Medicare Can Save Quick $5 Billion by Better Part D
Choice for Low-Income Seniors
Researchers find simple way to strengthen Medicare
drug program for low-income seniors and save government billions of
3, 2014 A $5 billion dollar savings for Medicare in the first year of
making a simple and logical policy change sounds great to most seniors
who worry about the financial pressure on their health care insurance
program. Well, its possible, according to a new study that suggests
changing the way Part D plans are selected for low-income beneficiaries
eligible for a government subsidy.
The results of the new research from the University
of Pittsburgh Graduate School of Public Health and funded by the
National Institutes of Health (NIH) and the U.S. Department of Health
and Human Services (HHS), will be published in the June issue of the
Medicare Part D provides assistance to
beneficiaries below 150 percent of the federal poverty level. In 2013,
an estimated 10 million beneficiaries received subsidies, and 75 percent
of the total Part D federal spending of $60 billion is for low-income
enrollees. Since 2006, the government has randomly assigned low-income
enrollees to stand-alone Part D plans, based upon the region in which
"Random assignment is suboptimal because
beneficiaries often are assigned to plans either not covering or
charging higher costs for their medications," said Yuting Zhang, Ph.D.,
associate professor of health economics, Department of Health Policy and
Management, Pitt Public Health, and the study's lead author. "We found
that most people are not in the least expensive plans that satisfy their
Dr. Zhang and her colleagues say an "intelligent
reassignment" that matches beneficiaries to their medication needs would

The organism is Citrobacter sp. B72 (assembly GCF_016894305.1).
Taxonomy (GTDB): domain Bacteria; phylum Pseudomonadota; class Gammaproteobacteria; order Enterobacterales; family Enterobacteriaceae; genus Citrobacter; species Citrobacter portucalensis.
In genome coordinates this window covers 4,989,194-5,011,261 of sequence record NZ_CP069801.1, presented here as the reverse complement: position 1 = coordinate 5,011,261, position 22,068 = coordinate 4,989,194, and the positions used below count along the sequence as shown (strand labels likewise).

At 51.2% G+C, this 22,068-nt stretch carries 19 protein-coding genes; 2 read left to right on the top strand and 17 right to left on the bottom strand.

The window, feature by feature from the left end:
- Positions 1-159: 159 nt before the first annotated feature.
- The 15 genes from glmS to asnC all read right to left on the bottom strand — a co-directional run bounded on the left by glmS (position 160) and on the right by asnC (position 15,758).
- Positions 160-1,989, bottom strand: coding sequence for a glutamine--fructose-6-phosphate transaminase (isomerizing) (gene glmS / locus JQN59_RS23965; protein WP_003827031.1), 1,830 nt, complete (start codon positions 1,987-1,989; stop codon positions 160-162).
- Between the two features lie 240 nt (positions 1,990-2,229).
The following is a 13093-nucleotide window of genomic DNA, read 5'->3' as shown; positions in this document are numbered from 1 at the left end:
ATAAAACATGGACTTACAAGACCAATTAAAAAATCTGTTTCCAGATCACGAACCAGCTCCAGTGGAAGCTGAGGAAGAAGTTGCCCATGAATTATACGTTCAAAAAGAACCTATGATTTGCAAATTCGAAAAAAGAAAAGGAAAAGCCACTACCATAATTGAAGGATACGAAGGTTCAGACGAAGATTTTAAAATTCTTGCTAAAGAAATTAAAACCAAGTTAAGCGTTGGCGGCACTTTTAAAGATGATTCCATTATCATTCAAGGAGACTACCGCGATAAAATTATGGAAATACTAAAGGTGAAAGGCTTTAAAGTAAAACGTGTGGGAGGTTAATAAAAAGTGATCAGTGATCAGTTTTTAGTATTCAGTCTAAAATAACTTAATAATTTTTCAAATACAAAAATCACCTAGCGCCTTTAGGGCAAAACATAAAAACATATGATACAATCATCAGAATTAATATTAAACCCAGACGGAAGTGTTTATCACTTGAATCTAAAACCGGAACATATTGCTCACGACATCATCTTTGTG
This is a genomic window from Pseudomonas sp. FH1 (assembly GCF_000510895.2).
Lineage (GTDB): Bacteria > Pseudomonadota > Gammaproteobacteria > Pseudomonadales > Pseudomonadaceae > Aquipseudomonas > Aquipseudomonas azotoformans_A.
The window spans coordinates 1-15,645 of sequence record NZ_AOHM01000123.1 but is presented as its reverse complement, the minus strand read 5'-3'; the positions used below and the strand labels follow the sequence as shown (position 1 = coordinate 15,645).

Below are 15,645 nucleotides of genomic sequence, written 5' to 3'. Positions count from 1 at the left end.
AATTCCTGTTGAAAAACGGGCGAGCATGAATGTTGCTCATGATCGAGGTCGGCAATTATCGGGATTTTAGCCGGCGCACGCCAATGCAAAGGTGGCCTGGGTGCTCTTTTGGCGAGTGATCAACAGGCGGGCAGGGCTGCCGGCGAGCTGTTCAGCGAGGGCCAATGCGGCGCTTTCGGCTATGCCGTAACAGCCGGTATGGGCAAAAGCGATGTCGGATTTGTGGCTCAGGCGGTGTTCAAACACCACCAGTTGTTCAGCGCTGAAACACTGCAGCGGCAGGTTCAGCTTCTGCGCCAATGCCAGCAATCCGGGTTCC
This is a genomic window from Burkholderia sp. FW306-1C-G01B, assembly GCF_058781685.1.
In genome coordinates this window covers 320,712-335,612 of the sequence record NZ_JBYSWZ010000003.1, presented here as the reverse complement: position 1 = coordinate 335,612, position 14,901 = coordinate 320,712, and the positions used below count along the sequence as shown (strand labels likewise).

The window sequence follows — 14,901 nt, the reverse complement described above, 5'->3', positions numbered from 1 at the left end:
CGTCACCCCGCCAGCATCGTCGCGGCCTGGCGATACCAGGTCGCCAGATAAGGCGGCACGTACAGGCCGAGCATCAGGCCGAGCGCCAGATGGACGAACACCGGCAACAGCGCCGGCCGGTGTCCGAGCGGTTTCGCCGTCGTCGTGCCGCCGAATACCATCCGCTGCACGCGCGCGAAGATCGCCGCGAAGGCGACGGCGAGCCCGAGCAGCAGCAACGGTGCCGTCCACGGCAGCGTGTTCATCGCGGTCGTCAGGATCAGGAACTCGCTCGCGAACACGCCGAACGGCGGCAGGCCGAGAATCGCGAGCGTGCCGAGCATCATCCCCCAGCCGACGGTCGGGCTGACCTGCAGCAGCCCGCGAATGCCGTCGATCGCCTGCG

yield substantial savings.
Using real data from 2008 and 2009 for a 5 percent
random sample of all Medicare beneficiaries who qualified for the
low-income subsidy program, Dr. Zhang and her team simulated potential
medication costs to the beneficiaries and the government under each
alternative plan available in the region.
They then compared the simulated costs with the
actual costs of each plan. They found that if low-income enrollees were
assigned to the least expensive plan instead of a random plan, the
government and beneficiaries could save more than $5 billion in the
In addition to the savings under the proposed
change, beneficiaries would have fewer restrictions when filling their
prescriptions. Some common restrictions used by Part D plans include
quantity limits, prior authorization and step therapy.
The Pitt researchers noted that assigning
beneficiaries to plans could be implemented relatively easily each year,
with the largest savings in the first year but additional savings
Additional authors on this study include Seo Hyon
Baik, Ph.D., Pitt Public Health Pharmaceutical Economics Research Group,
and Chao Zhou, Ph.D., formerly of Pitt Public Health.
The study was funded by the Agency for Healthcare
Research and Quality and the National Institute of Mental Health.
About the University of Pittsburgh Graduate
School of Public Health
The University of Pittsburgh Graduate School of
Public Health, founded in 1948 and now one of the top-ranked schools of
public health in the United States, conducts research on public health
and medical care that improves the lives of millions of people around
the world. Pitt Public Health is a leader in devising new methods to
prevent and treat cardiovascular diseases, HIV/AIDS, cancer and other
important public health problems. For more information about Pitt Public
Health, visit the school's Web site at
Could Save Billions By Scrapping Random Drug Plan Assignment
By Julie Rovner, Kaiser Health
News Blog, Capsules
2, 2014 - A new study finds that Medicare is spending billions of
dollars more than it needs to on prescription drugs for low-income
seniors and disabled beneficiaries.
In 2013, an estimated 10 million
people who participate in the Medicare prescription drug program, known
received government subsidies to help pay for that coverage. They
account for an estimated three-quarters of the programs cost. Most of
those low-income enrollees are randomly placed in a plan that costs less
than the average for the region where the person lives.
But even though these are
lower-cost plans, they often end up costing the government and the
beneficiary more. If Medicare instead assigned those people to a drug
plan based on the actual drugs they took, it could save those patients
hassle and money, and potentially save the government billions of
dollars, according to the
study by researchers from the University of Pittsburgh. The
study appears in the June issue of the policy journal Health Affairs.
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